New-generation Children’s Zones

The University of Manchester research has enabled schools and their state and voluntary-sector partners to develop new, complex, multi-partner, place-based strategies, which are improving outcomes for vulnerable children in high-poverty neighbourhoods.

Impact highlights

  • New-generation CZIs have been established by multi-agency partnerships across UK administrations
  • The Manchester research has been used to plan strategically for long-term sustainable change
  • Innovative local configurations enable local partnerships to improve outcomes whatever the starting point

The research team of Dr Kirstin Kerr together with Professors Alan Dyson and Carlo Raffo worked with partners across the UK to co-design locally-tailored, neighbourhood-focused, Children’s Zone-style initiatives (CZIs), underpinned by a conceptually and empirically rigorous model for a new generation of CZIs. This has allowed new CZIs – which in England alone encompass communities with more than 85,000 resident children – to:

  • catalyse and sustain their development
  • plan strategically for long-term sustainable change
  • establish innovative, locally-bespoke configurations of partners and interventions
  • improve outcomes for children, families, schools and services, however challenging their situations.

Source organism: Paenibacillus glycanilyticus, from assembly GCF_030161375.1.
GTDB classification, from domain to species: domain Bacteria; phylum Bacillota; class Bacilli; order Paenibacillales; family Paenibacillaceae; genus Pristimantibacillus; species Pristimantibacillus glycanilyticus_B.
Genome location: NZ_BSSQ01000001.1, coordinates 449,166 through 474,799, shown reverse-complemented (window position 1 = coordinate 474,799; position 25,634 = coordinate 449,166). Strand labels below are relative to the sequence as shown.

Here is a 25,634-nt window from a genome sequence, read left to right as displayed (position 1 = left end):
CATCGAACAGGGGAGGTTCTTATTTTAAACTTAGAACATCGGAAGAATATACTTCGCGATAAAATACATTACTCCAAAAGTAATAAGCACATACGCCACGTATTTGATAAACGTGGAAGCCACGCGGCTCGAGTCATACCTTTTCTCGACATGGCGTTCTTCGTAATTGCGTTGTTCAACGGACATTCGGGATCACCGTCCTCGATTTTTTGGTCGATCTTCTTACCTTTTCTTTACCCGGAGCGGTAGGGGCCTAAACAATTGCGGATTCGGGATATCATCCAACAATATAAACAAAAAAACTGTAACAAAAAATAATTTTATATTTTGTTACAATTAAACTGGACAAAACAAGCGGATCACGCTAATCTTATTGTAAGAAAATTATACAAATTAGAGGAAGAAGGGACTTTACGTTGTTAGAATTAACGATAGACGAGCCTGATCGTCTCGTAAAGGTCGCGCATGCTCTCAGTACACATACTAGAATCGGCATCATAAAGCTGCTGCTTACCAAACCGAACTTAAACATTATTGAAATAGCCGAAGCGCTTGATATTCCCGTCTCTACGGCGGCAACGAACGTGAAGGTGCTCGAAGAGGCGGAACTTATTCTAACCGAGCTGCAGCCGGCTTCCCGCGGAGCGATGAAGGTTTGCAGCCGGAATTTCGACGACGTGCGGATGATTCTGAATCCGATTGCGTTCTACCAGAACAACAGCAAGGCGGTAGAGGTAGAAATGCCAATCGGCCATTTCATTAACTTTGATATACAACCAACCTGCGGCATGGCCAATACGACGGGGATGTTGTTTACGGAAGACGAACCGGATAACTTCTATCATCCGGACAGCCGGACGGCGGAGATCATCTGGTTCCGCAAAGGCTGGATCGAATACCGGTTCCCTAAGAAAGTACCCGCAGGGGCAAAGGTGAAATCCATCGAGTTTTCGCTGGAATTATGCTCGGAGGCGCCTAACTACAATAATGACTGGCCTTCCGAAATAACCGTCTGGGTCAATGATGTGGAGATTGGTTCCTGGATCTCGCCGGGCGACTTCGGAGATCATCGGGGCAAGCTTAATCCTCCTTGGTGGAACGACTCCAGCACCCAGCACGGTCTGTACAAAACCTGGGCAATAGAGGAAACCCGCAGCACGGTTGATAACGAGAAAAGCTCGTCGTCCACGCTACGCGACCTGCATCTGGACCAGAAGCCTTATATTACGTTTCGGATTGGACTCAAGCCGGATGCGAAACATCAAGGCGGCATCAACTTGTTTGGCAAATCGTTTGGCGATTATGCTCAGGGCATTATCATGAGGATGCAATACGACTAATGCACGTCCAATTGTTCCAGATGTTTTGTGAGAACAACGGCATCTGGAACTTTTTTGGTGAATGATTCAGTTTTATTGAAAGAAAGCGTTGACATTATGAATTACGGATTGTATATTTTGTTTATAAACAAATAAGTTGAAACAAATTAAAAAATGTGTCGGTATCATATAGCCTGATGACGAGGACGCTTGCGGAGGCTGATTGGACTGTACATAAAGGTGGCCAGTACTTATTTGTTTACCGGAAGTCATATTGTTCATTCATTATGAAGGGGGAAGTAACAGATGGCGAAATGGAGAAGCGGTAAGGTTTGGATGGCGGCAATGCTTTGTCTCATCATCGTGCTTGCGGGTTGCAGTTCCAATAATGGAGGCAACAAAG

In England, the research of Dr Kerr and her team has underpinned Save the Children’s ‘Children’s Community’ initiative in Wallsend (reaching c.2,000 children), Pembury (c.1,000 children) and Smallshaw (c.3,500 children), and informed its more specifically-targeted place-based Early Learning Communities. The Peabody Community Foundation, the local lead for Pembury Children’s Community, has also independently utilised the Manchester model in developing new-generation CZIs in Waltham Forest and Thamesmead.

Acting on the research term’s principled model, new generation CZIs have already improved:

  • children’s educational progress
  • children’s and families’ access to and engagement with services
  • children’s well-being
  • family well-being
  • schools’ and partner services’ effectiveness

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